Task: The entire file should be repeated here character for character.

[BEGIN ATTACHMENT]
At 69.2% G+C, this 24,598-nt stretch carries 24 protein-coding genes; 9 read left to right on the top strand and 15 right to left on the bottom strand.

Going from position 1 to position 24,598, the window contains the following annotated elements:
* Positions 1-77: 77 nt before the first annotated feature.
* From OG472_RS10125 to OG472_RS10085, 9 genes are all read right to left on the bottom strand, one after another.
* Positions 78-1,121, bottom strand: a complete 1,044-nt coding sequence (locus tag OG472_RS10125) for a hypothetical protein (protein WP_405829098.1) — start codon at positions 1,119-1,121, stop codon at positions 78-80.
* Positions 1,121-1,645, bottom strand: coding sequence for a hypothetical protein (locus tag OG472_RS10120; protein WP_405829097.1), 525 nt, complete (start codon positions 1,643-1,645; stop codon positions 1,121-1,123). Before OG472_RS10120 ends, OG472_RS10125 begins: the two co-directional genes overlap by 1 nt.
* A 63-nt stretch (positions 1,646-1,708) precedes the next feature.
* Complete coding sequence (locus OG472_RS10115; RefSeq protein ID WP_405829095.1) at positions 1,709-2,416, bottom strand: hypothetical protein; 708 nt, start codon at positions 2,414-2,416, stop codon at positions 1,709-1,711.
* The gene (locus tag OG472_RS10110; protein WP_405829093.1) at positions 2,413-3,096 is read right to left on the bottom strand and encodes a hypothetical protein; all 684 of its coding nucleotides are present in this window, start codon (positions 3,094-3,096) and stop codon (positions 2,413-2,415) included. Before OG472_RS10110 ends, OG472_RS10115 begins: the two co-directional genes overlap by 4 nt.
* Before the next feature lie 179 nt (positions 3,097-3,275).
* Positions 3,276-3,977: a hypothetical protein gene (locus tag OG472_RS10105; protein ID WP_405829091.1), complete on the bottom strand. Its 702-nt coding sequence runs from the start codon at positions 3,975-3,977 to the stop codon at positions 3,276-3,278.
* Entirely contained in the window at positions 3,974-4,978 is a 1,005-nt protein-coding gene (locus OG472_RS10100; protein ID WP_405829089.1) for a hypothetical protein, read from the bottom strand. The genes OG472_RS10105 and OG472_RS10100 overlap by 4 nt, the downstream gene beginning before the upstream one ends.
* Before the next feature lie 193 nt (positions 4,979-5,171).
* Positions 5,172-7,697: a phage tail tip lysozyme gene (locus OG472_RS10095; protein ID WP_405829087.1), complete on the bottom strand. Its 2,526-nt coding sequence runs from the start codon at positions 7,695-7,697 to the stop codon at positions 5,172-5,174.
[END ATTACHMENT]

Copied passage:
At 69.2% G+C, this 24,598-nt stretch carries 24 protein-coding genes; 9 read left to right on the top strand and 15 right to left on the bottom strand.

Going from position 1 to position 24,598, the window contains the following annotated elements:
* Positions 1-77: 77 nt before the first annotated feature.
* From OG472_RS10125 to OG472_RS10085, 9 genes are all read right to left on the bottom strand, one after another.
* Positions 78-1,121, bottom strand: a complete 1,044-nt coding sequence (locus tag OG472_RS10125) for a hypothetical protein (protein WP_405829098.1) — start codon at positions 1,119-1,121, stop codon at positions 78-80.
* Positions 1,121-1,645, bottom strand: coding sequence for a hypothetical protein (locus tag OG472_RS10120; protein WP_405829097.1), 525 nt, complete (start codon positions 1,643-1,645; stop codon positions 1,121-1,123). Before OG472_RS10120 ends, OG472_RS10125 begins: the two co-directional genes overlap by 1 nt.
* A 63-nt stretch (positions 1,646-1,708) precedes the next feature.
* Complete coding sequence (locus OG472_RS10115; RefSeq protein ID WP_405829095.1) at positions 1,709-2,416, bottom strand: hypothetical protein; 708 nt, start codon at positions 2,414-2,416, stop codon at positions 1,709-1,711.
* The gene (locus tag OG472_RS10110; protein WP_405829093.1) at positions 2,413-3,096 is read right to left on the bottom strand and encodes a hypothetical protein; all 684 of its coding nucleotides are present in this window, start codon (positions 3,094-3,096) and stop codon (positions 2,413-2,415) included. Before OG472_RS10110 ends, OG472_RS10115 begins: the two co-directional genes overlap by 4 nt.
* Before the next feature lie 179 nt (positions 3,097-3,275).
* Positions 3,276-3,977: a hypothetical protein gene (locus tag OG472_RS10105; protein ID WP_405829091.1), complete on the bottom strand. Its 702-nt coding sequence runs from the start codon at positions 3,975-3,977 to the stop codon at positions 3,276-3,278.
* Entirely contained in the window at positions 3,974-4,978 is a 1,005-nt protein-coding gene (locus OG472_RS10100; protein ID WP_405829089.1) for a hypothetical protein, read from the bottom strand. The genes OG472_RS10105 and OG472_RS10100 overlap by 4 nt, the downstream gene beginning before the upstream one ends.
* Before the next feature lie 193 nt (positions 4,979-5,171).
* Positions 5,172-7,697: a phage tail tip lysozyme gene (locus OG472_RS10095; protein ID WP_405829087.1), complete on the bottom strand. Its 2,526-nt coding sequence runs from the start codon at positions 7,695-7,697 to the stop codon at positions 5,172-5,174.